Another look at sports participation medals
By Nancy Justis, correspondent
In my last column, I discussed the debate over awarding participation medals or trophies in youth sports.
I cited a New York Times opinion letter that noted some form of recognition should be given to all participants — not just winners — even if the gift was just a certificate. The author supported the idea awards to all could help build confidence and self-esteem.
I see both sides of the issue and am not fully swayed one way or the other. So I am here again to provide additional opinions on the subject.
As a backdrop, my interest in this topic emerged after hearing about All-Pro linebacker James Harrison of the Pittsburgh Steelers making his 8- and 6-year-old sons return trophies from just showing up at a camp.
“While I am very proud of my boys for everything they do … these trophies will be given back until they EARN a real trophy,” he was quoted as saying on Instagram.
Fred Bowen in a KidsPost column in The Washington Post wrote of speaking with Brian Sanders, president of i9 Sports, an organization that runs more than 500 youth sports leagues. Sanders reported i9 Sports leagues give participation awards at the end of the season to its athletes younger than 14, in addition to awards for good sportsmanship and to division champions.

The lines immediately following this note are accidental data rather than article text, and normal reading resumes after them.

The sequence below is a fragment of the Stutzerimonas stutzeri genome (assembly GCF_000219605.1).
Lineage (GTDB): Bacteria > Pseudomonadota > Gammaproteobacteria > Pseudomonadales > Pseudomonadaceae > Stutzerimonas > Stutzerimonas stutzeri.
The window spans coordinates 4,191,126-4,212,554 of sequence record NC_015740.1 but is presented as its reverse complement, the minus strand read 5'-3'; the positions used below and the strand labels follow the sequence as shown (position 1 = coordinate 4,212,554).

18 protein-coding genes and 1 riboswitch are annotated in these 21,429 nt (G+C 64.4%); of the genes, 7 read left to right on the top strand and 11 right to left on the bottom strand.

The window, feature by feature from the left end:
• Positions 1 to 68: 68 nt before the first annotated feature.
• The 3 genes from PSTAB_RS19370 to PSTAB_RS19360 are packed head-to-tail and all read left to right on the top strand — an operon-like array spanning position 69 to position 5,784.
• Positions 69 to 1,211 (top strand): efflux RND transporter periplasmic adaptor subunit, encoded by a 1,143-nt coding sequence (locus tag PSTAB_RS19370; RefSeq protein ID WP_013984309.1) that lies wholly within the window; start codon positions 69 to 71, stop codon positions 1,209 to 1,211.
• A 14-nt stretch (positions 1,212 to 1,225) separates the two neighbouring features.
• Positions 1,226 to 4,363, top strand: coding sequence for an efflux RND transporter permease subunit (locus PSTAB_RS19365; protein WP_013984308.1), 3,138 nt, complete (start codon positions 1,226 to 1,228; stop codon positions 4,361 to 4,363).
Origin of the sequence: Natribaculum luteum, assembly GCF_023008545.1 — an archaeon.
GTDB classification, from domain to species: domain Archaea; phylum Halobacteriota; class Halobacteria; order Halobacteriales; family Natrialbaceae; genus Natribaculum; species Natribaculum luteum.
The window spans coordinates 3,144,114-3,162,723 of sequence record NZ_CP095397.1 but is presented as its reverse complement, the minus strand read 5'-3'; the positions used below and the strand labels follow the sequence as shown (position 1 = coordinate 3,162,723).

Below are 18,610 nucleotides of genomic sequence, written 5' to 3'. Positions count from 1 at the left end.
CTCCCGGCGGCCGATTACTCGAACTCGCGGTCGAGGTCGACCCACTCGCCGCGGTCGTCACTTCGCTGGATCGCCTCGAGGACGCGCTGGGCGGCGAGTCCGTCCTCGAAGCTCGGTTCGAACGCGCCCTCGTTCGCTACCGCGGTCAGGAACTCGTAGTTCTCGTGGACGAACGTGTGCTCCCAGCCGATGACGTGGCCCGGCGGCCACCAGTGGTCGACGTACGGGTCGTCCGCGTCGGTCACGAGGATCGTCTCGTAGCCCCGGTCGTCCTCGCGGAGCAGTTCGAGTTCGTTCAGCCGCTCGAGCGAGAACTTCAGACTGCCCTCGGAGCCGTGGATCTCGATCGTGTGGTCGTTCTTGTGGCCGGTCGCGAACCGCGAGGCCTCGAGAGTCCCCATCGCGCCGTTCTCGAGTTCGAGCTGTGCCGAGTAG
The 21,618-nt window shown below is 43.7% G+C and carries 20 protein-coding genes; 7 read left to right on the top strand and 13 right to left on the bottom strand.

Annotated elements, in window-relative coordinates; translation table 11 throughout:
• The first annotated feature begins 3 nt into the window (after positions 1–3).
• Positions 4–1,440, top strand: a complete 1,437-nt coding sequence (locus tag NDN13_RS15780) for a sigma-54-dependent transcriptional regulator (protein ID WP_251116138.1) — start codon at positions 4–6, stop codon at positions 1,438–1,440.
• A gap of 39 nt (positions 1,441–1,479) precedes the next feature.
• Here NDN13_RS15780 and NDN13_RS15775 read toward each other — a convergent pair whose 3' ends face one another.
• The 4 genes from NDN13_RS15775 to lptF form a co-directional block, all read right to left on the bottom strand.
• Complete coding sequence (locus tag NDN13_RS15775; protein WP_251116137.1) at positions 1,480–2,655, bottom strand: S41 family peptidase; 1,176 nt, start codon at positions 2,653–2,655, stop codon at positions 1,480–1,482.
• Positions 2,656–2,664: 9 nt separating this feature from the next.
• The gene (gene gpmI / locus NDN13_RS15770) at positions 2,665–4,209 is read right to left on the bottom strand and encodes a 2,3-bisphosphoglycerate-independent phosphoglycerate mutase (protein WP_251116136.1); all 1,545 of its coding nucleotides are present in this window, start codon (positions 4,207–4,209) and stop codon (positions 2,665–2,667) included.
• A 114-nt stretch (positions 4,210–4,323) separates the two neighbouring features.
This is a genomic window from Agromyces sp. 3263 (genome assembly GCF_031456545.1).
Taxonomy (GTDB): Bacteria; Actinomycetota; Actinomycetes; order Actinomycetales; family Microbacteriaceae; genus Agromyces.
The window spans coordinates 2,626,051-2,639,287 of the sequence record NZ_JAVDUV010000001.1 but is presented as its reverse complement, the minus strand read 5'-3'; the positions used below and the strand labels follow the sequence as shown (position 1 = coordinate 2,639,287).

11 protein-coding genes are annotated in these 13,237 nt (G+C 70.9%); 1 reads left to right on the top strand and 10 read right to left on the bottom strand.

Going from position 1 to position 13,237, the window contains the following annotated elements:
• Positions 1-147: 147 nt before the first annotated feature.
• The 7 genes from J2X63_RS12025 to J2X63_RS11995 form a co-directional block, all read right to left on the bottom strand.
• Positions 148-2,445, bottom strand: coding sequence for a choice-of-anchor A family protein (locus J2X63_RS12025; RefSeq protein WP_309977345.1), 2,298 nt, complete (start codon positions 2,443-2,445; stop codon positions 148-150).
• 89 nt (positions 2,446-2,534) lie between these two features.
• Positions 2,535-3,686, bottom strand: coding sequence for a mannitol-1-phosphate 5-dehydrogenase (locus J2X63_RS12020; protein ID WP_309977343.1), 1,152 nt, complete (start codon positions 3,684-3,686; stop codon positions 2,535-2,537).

“(We should) do everything to keep the kids playing,” Sanders said. “Showing up is part of being a team.”
Bowen, like myself, finds himself somewhere in the middle on the issue.
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“… It’s OK to give young kids a small award for playing on a team. But as kids grow up — when they’re age 10 and older — trophies and similar prizes should be given only for a winning season or for outstanding play or hustle. Playing sports encourages kids to improve. Awards that are earned can help.”
In a response to my last column, Rocki Shepard, a longtime youth soccer coach in Cedar Rapids, wrote that, “In my 30-plus years of coaching both boys and girls …. my opinion is participation medals are a waste of money and they send kids the wrong message.
“I would have kids yelling about wanting a medal even before the first kick off …. The message we are sending our youth is this — no need to try, no need to win, just show up and we will give you a prize and tell you how awesome you are. Giving participation medals is nothing more than giving parents an out on parenting.
“It’s the responsibility of a parent to tell their child they did a good job but just came up short. Maybe they even have to tell their child that they could have played harder, practiced more but even with doing all that, sometimes we just don’t win no matter how hard we try. That’s called life and kids need to learn that at a young age.
“Parents are not parenting anymore. They want to be friends with their kids, not their parents … Our kids are struggling. Maybe it’s time we look at how we are raising our kids and what messages we are sending them at a very early age. Maybe participation medals is a good place to start.”
I tend to agree with Bowen in giving some kind of award for a reason.
“On my softball and baseball teams, I gave the game ball to the player who made the outstanding defensive play in the game,” he said. “I awarded sports cards to the player who hustled the most during the game. They will get a ball if they make a play.
“After all, an award is not really an award if everyone gets it.”
l Nancy Justis is a former competitive swimmer and college sports information director. She is a partner with Outlier Creative Communications. Let her know what you think at email@example.com